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Accelerated Internationalisation by Emerging Multinationals: the Case of White Goods Sector

Federico Bonaglia (), Andrea Goldstein and John Mathews ()

No 270, Working Papers from Universita' Politecnica delle Marche (I), Dipartimento di Scienze Economiche e Sociali

Abstract: The emergence of a "second wave" of developing-country multinational enterprises (MNEs) in a variety of industries is one of the characterizing features of globalization. These new MNEs did not delay their internationalisation until they were large, as did most of their predecessors, and often become global as a result of direct firm-to-firm contracting. Many grow large as they internationalise conversely, they internationalise in order to grow large. This is a striking pattern which, if confirmed, indicates that enterprises from developing countries have pursued distinctive approaches to internationalisation. It is a further interesting hypothesis to investigate to what extent such firms, born as suppliers of established incumbents, have leveraged on their "latecomer" status to accelerate their internationalisation. This paper documents how emerging MNEs may follow quite different patterns to reach, or at least approach, global competitiveness. In particular, it investigates how three latecomer MNEs pursued global growth through accelerated internationalisation combined with strategic and organizational innovation. Haier (China), Mabe (Mexico) and Arcelik (Turkey) emerged as Dragon Multinationals in the large home appliances (so-called "white goods") industry. This is a producer-driven global value chain, characterized by mature technology and rapid delocalization to developing countries, where not only input costs are lower, but demand growth rates are higher - giving a decided latecomer advantage to these MNEs. Haier, Mabe and Arçelik leveraged their strategic partnership with established MNEs to upgrade their operations, evolving from the production of simple goods, into new product lines developed through their own design, branding and marketing capabilities. The recipe of their success has been the ability to treat global competition as an opportunity to build capabilities, move into more profitable industry segments, and adopt strategies that turn latecomer status into a source of competitive advantage. At the same time, their experiences show that there are many strategies and trajectories for going global.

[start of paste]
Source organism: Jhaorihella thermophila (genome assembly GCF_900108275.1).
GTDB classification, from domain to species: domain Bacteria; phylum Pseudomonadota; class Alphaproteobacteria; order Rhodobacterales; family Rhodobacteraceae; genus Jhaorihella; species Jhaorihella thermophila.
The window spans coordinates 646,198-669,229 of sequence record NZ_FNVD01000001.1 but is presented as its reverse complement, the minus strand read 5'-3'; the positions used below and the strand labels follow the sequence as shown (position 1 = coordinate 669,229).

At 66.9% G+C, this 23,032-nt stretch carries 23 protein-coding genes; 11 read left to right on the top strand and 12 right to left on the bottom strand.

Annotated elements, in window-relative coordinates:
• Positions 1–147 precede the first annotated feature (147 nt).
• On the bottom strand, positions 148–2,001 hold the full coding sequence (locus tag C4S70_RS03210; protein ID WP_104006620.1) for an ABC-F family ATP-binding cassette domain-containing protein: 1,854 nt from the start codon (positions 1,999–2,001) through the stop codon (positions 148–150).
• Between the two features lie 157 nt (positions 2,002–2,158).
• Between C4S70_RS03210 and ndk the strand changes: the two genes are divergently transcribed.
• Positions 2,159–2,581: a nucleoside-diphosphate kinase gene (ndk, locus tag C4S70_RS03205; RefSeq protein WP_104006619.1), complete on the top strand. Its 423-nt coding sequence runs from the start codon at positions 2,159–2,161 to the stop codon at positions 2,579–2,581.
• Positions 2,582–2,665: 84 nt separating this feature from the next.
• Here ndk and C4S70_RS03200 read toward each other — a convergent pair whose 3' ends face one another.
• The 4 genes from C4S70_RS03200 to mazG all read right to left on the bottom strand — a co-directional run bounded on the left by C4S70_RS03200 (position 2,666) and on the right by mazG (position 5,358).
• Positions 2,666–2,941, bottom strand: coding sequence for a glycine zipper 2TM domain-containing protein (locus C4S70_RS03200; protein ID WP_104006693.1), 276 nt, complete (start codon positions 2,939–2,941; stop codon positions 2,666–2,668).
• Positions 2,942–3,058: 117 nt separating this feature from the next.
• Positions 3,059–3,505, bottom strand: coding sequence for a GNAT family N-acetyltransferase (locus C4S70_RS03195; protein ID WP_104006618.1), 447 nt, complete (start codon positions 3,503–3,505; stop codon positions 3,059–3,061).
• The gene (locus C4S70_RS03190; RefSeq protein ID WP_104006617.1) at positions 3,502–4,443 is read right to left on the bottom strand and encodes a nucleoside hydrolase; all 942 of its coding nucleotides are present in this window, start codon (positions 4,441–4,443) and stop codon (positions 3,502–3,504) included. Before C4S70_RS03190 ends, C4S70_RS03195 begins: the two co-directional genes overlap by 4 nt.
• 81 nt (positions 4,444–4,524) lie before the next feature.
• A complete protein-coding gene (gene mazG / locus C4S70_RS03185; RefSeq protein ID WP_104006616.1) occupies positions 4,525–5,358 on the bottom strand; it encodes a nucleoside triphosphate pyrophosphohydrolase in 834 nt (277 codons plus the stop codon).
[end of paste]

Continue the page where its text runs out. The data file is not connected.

New Economics Papers: this item is included in nep-cse, nep-mkt and nep-sea
Date: 2006-10
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